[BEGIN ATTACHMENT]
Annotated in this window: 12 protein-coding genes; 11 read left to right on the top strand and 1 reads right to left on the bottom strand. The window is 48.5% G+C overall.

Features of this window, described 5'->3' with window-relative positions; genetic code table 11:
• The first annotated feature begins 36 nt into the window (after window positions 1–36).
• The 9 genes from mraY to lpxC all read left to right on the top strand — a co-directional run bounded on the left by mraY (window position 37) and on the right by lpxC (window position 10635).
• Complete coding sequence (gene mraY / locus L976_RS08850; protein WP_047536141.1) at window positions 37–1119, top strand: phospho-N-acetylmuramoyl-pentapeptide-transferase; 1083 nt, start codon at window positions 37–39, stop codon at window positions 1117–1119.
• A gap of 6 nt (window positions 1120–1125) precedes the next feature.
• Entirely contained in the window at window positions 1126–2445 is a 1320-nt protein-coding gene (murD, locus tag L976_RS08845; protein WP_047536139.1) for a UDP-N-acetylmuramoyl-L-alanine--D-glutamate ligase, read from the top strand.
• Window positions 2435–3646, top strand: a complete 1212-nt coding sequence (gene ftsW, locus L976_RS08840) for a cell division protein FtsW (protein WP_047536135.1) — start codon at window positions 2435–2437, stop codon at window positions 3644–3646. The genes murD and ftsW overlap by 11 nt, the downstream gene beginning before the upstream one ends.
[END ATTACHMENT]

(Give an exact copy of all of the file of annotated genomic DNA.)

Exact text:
Annotated in this window: 12 protein-coding genes; 11 read left to right on the top strand and 1 reads right to left on the bottom strand. The window is 48.5% G+C overall.

Features of this window, described 5'->3' with window-relative positions; genetic code table 11:
• The first annotated feature begins 36 nt into the window (after window positions 1–36).
• The 9 genes from mraY to lpxC all read left to right on the top strand — a co-directional run bounded on the left by mraY (window position 37) and on the right by lpxC (window position 10635).
• Complete coding sequence (gene mraY / locus L976_RS08850; protein WP_047536141.1) at window positions 37–1119, top strand: phospho-N-acetylmuramoyl-pentapeptide-transferase; 1083 nt, start codon at window positions 37–39, stop codon at window positions 1117–1119.
• A gap of 6 nt (window positions 1120–1125) precedes the next feature.
• Entirely contained in the window at window positions 1126–2445 is a 1320-nt protein-coding gene (murD, locus tag L976_RS08845; protein WP_047536139.1) for a UDP-N-acetylmuramoyl-L-alanine--D-glutamate ligase, read from the top strand.
• Window positions 2435–3646, top strand: a complete 1212-nt coding sequence (gene ftsW, locus L976_RS08840) for a cell division protein FtsW (protein WP_047536135.1) — start codon at window positions 2435–2437, stop codon at window positions 3644–3646. The genes murD and ftsW overlap by 11 nt, the downstream gene beginning before the upstream one ends.